The Quranic account continues with a story symbolizing the ignorance of the pagan Queen: “She was told, ‘Enter the palace.’ But when she saw it, she thought it was a body of water and uncovered her shins [to wade through]. He said, “Indeed, it is a palace [whose floor is] made smooth with glass.” She said, “My Lord, indeed I have wronged myself, and I submit with Solomon to Allah, Lord of the worlds.” [Sura 27, from (Much more detail here and here.) This passage shows the queen as exposing her body, considered as shameful for a woman, out of a misapprehension of the wonders in Suleiman’s kingdom. But like the sibyls of Christian tradition, she also symbolizes a prestigious figure of the old pagan order, now made to yield to new supercessionist religions and their exclusively masculine prophets.

Sura 27 portrays a powerful Pagan woman in a shaming and subordinating light, but nevertheless comes the closest that the Islamic scripture gets to a female prophet in her own right. In the Quranic account, she is shown coming not to seek wisdom but to avert a disastrous invasion of her country. In historical reality, as archaeologists have been discovering, Solomonic Israel was utterly incapable of mounting such an invasion, least of all against far-away Yemen or Ethiopia. Little trace remains of the fabled palaces described by the Hebrew scribes; many archaeologists now think they are likely to have been humbler affairs, as there was never a Hebrew empire like that in the inflated biblical account.

Some medieval Arabic historians have Bilqis arriving at the throne not by inheritance, but by marrying a tyrannical king in order to unseat him. She kills him on her wedding night, addresses the people, and takes the throne by acclamation. Her role is heroic, although the writers seem unable to imagine that such a queen could have ascended to the throne in her own right. However, “the earliest inscriptions of the rulers of Dʿmt in northern Ethiopia and Eritrea mention queens of very high status, possibly equal to their kings.”  [Rodolfo Fattovich, “The ‘Pre-Aksumite’ State in Northern Ethiopia and Eritrea Reconsidered” in Paul Lunde and Alexandra Porter ed., Trade and Travel in the Red Sea Region, in D. Kennet & St J. Simpson ed., Society for Arabian Studies Monographs No. 2. BAR International Series 1269. Archaeopress, Oxford: 2004, p. 73]

Because the Queen of Sheba appears in the Qur’an, Muslims spread her story around the world. It became heavily mythologized along the way. Some writers claimed that the Queen was reluctant to uncover her feet because they were deformed, which is why Solomon tricked her into revealing them. But most versions say that Bilqis had the feet of a donkey. This motif belongs to a larger body of faery stories about magical women with the feet of deer (usually), or other hoofed animals, including camels. The glaisteagan of Scotland, huldres of Denmark, and ‘Aisha Qandisha and her company in Morocco, are just a few of them. In the Muslim context, as in the Christian, these stories impute a demonic nature to the spirit-woman (except where an old folk nature spirit motif remains strong).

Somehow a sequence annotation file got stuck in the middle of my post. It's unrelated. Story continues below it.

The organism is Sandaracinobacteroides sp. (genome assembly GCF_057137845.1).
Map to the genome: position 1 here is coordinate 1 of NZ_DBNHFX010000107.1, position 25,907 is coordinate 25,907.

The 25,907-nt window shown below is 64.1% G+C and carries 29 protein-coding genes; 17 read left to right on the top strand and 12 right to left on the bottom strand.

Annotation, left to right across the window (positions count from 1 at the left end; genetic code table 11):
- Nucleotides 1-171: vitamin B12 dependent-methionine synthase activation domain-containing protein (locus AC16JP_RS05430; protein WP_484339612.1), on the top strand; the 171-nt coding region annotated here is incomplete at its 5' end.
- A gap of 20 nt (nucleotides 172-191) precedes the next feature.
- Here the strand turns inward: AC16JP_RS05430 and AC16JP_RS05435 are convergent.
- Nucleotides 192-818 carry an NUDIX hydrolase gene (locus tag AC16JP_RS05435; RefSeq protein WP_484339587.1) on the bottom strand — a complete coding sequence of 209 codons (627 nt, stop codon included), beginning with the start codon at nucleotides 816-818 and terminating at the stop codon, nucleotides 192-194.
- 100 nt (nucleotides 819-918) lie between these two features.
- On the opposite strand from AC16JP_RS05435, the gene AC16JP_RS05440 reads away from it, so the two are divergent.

Such stories were already in circulation in early medieval Islam, with famous theologians like Hasan Al Basri characterizing Bilqis “in a particularly pejorative way as an ‘iljatu meaning ‘she-ass’ or ‘miscreant,’ an expression frequently used to insult non-believers.” (He also insulted her appearance and declared women unfit to rule.) These ideas were common coin, with some going so far as to assert that Bilqis was a jinn, or the “mother of jinni.” [“Bilqis, Queen of Sheba. A democratic queen.” Author unknown. ] Even today, rumors circulate that the Queen of Sheba was really a jinn. (Google Bilqis, you’ll see.)

Christian Representations of Sheba

European authors and artists extend these subordinating narratives that show Solomon as not only the political superior of the Queen of Sheba, but also her spiritual senior and initiator. But now they add a racial distortion, whitening her; whether she came from Ethiopia or Yemen, the Queen of Sheba would have been a dark-skinned woman. This whitening can also be seen in Persian manuscripts.

Female pagan “inferior” before male superior: and de-Africanized at that

I haven’t done an exhaustive study of these representations, but a net search shows that they fall into two primary categories. The first shows the Queen of Sheba approaching Solomon from below, sometimes kneeling before him, or else ascending toward the king who is seated on a dais many steps above her.

Another theme appears in some of the art, however, one of parity and partnership, the true wisdom legacy of the Queen of Sheba. One of these is shown in Ghiberti’s Gates of Paradise: